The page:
13. [Optimization of calcium alginate floating microspheres loading aspirin by artificial neural networks and response surface methodology].

    Science.gov (United States)

    Zhang, An-yang; Fan, Tian-yuan

    2010-04-18

    To investigate the preparation and optimization of calcium alginate floating microspheres loading aspirin. A model was used to predict the in vitro release of aspirin and optimize the formulation by artificial neural networks (ANNs) and response surface methodology (RSM). The amounts of the material in the formulation were used as inputs, while the release and floating rate of the microspheres were used as outputs. The performances of ANNs and RSM were compared. ANNs were more accurate in prediction. There was no significant difference between ANNs and RSM in optimization. Approximately 90% of the optimized microspheres could float on the artificial gastric juice over 4 hours. 42.12% of aspirin was released in 60 min, 60.97% in 120 min and 78.56% in 240 min. The release of the drug from the microspheres complied with Higuchi equation. The aspirin floating microspheres with satisfying in vitro release were prepared successfully by the methods of ANNs and RSM.

  14. Effects of collagen microstructure and material properties on the deformation of the neural tissues of the lamina cribrosa.

    Science.gov (United States)

    Voorhees, A P; Jan, N-J; Sigal, I A

    2017-08-01

    It is widely considered that intraocular pressure (IOP)-induced deformation within the neural tissue pores of the lamina cribrosa (LC) contributes to neurodegeneration and glaucoma. Our goal was to study how the LC microstructure and mechanical properties determine the mechanical insult to the neural tissues within the pores of the LC. Polarized light microscopy was used to measure the collagen density and orientation in histology sections of three sheep optic nerve heads (ONH) at both mesoscale (4.4μm) and microscale (0.73μm) resolutions. Mesoscale fiber-aware FE models were first used to calculate ONH deformations at an IOP of 30mmHg. The results were then used as boundary conditions for microscale models of LC regions. Models predicted large insult to the LC neural tissues, with 95th percentile 1st principal strains ranging from 7 to 12%. Pores near the scleral boundary suffered significantly higher stretch compared to pores in more central regions (10.0±1.4% vs. 7.2±0.4%; p=0.014; mean±SD). Variations in material properties altered the minimum, median, and maximum levels of neural tissue insult but largely did not alter the patterns of pore-to-pore variation, suggesting these patterns are determined by the underlying structure and geometry of the LC beams and pores. To the best of our knowledge, this is the first computational model that reproduces the highly heterogeneous neural tissue strain fields observed experimentally. The loss of visual function associated with glaucoma has been attributed to sustained mechanical insult to the neural tissues of the lamina cribrosa due to elevated intraocular pressure. Our study is the first computational model built from specimen-specific tissue microstructure to consider the mechanics of the neural tissues of the lamina separately from the connective tissue. We found that the deformation of the neural tissue was much larger than that predicted by any recent microstructure-aware models of the lamina. These results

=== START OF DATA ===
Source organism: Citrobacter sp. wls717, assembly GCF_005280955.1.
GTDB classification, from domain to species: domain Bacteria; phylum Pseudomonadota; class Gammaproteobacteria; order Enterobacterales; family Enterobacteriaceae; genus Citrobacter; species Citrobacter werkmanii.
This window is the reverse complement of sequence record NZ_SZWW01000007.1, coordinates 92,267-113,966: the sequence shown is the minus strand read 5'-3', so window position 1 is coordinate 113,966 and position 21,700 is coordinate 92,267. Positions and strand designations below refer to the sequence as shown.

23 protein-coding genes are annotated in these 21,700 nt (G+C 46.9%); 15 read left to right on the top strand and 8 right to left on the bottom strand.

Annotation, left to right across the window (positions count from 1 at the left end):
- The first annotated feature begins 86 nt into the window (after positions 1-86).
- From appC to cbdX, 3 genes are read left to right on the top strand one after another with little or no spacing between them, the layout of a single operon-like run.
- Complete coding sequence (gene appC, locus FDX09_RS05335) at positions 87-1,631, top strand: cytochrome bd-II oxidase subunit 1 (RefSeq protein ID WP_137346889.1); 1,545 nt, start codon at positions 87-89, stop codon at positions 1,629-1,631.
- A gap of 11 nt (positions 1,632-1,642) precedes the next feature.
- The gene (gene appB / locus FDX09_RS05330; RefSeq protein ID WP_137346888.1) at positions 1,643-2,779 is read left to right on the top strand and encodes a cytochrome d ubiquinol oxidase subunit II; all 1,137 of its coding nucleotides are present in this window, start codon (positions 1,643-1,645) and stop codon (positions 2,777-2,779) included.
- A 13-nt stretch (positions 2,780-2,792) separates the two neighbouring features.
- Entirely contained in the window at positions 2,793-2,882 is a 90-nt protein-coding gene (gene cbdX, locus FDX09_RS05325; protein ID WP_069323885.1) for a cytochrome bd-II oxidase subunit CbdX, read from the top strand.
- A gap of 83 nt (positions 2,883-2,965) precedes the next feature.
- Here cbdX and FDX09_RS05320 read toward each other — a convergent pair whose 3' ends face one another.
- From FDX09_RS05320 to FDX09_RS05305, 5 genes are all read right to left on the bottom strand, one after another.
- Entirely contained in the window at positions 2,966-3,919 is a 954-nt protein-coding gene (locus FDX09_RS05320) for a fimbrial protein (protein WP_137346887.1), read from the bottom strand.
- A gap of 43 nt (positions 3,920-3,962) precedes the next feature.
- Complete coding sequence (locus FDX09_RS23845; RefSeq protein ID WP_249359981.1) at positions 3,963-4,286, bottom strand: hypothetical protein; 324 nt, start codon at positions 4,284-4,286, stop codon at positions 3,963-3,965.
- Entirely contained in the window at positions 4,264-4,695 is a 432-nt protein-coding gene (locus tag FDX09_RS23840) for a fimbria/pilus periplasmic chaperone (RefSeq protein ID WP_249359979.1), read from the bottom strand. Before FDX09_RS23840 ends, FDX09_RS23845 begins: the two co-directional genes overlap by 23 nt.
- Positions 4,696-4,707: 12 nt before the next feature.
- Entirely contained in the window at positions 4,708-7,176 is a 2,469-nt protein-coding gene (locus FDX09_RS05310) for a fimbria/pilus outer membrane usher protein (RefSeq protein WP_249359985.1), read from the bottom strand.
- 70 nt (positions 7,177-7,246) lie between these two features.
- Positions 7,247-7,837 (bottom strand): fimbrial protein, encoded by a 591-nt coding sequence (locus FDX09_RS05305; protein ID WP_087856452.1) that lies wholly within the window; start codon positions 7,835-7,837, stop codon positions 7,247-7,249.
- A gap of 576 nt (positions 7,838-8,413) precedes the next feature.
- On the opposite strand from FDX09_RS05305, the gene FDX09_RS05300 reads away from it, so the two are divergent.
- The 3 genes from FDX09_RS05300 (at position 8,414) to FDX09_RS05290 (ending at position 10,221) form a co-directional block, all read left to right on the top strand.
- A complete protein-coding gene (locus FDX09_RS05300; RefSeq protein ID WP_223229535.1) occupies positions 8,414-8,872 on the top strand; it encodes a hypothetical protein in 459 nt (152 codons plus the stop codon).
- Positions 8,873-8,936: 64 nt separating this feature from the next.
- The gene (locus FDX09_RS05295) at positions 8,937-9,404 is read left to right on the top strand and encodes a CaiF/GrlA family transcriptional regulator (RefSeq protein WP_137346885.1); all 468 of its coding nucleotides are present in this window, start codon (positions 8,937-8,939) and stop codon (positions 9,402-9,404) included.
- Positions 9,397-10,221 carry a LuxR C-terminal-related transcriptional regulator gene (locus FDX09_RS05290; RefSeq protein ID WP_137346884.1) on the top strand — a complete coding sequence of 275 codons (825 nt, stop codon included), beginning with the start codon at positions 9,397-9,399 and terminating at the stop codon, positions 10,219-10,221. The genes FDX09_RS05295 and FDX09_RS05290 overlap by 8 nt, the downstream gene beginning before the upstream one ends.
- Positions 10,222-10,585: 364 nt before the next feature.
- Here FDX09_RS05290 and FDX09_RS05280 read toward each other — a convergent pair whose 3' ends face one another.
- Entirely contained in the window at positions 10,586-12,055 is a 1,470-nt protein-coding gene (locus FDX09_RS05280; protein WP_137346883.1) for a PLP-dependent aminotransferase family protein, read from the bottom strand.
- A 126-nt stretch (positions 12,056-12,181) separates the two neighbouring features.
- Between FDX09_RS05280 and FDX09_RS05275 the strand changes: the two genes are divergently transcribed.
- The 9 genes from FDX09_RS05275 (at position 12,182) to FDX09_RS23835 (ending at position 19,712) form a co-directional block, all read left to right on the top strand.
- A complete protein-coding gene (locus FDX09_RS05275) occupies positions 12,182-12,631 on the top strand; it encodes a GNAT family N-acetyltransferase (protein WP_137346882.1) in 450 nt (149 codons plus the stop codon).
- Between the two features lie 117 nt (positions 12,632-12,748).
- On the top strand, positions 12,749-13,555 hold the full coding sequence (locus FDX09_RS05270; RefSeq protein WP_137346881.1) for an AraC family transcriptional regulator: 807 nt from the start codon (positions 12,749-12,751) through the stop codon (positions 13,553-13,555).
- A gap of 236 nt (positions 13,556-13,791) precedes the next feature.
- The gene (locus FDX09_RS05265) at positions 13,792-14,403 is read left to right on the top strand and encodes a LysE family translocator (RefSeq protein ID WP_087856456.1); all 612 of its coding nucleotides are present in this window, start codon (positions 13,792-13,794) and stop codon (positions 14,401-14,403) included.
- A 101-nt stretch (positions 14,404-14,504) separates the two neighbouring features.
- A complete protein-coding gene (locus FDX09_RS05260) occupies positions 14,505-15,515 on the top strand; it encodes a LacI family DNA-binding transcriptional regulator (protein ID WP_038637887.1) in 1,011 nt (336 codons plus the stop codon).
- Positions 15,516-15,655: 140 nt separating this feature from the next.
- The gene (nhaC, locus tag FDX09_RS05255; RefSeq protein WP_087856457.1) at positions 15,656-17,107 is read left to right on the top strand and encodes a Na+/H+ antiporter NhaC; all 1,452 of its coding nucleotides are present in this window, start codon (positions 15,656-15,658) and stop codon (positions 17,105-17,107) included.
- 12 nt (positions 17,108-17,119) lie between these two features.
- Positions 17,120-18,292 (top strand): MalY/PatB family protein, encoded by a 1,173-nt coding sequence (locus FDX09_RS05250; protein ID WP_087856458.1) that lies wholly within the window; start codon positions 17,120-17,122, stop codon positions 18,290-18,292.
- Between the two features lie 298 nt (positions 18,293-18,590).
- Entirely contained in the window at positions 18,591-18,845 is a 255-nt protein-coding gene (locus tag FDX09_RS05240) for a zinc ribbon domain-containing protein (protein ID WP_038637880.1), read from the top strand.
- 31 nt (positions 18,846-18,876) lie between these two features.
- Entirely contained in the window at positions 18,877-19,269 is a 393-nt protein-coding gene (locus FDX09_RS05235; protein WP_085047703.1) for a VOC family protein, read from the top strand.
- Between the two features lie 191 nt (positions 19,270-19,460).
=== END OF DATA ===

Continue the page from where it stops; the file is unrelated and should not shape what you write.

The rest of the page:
15. Neural predictors of individual differences in response to math tutoring in primary-grade school children.

    Science.gov (United States)

    Supekar, Kaustubh; Swigart, Anna G; Tenison, Caitlin; Jolles, Dietsje D; Rosenberg-Lee, Miriam; Fuchs, Lynn; Menon, Vinod

    2013-05-14